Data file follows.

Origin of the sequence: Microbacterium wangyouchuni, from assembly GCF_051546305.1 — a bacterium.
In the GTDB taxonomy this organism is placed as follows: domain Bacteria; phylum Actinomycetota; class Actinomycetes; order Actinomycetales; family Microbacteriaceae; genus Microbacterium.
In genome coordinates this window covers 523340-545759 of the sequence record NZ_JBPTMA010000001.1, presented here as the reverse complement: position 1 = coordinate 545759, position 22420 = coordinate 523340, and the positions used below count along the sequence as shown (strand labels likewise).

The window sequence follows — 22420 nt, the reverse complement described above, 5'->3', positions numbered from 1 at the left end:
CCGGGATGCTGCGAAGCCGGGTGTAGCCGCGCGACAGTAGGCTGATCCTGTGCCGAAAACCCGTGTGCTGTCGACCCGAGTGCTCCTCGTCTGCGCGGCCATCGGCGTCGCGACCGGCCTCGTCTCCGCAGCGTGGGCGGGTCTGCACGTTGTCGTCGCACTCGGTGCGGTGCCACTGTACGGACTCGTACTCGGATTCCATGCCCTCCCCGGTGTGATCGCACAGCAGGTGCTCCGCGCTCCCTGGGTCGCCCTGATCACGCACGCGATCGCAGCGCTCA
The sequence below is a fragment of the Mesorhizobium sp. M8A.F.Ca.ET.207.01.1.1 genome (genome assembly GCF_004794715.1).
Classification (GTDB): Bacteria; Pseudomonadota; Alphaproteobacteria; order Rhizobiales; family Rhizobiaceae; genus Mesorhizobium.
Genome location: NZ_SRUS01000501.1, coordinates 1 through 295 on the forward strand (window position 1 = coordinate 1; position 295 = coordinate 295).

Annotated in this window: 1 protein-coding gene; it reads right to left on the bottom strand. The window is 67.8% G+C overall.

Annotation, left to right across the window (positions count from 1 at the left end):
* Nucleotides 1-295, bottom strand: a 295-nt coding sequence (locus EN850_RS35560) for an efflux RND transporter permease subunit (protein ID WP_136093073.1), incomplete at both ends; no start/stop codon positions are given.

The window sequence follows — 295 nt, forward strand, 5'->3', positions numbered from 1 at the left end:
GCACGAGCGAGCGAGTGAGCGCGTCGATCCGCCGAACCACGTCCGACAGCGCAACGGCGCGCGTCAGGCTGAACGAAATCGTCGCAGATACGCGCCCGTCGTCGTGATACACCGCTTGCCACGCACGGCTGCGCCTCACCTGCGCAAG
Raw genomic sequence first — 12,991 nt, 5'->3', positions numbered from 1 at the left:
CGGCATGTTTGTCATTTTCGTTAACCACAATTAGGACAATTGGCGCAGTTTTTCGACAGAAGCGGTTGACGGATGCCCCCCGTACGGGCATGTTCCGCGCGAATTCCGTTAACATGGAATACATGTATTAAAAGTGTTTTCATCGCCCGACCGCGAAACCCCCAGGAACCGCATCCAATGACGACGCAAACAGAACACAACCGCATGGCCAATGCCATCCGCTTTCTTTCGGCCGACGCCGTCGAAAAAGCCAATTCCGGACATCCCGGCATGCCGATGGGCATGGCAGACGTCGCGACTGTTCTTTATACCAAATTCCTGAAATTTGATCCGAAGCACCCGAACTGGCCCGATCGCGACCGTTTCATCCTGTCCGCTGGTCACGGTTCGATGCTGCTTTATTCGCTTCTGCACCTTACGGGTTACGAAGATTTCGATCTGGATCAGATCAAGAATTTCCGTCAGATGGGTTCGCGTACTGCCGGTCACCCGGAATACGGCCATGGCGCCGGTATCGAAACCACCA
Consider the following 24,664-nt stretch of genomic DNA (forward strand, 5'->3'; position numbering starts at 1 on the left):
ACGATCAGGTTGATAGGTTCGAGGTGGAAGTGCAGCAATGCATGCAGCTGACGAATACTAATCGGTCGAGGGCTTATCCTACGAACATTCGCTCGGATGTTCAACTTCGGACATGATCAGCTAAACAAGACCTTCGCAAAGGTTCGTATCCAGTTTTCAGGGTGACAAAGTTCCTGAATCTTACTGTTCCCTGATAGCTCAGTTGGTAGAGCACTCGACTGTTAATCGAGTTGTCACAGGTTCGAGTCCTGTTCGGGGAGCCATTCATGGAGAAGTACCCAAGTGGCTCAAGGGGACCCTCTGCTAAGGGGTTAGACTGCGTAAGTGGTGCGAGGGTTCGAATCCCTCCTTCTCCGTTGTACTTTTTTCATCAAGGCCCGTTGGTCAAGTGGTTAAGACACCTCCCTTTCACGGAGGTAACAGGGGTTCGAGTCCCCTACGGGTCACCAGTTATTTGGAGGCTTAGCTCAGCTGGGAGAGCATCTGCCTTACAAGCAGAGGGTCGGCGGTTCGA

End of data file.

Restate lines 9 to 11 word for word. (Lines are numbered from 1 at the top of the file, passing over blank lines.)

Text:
Annotated in this window: 1 protein-coding gene; it reads right to left on the bottom strand. The window is 67.8% G+C overall.

Annotation, left to right across the window (positions count from 1 at the left end):
* Nucleotides 1-295, bottom strand: a 295-nt coding sequence (locus EN850_RS35560) for an efflux RND transporter permease subunit (protein ID WP_136093073.1), incomplete at both ends; no start/stop codon positions are given.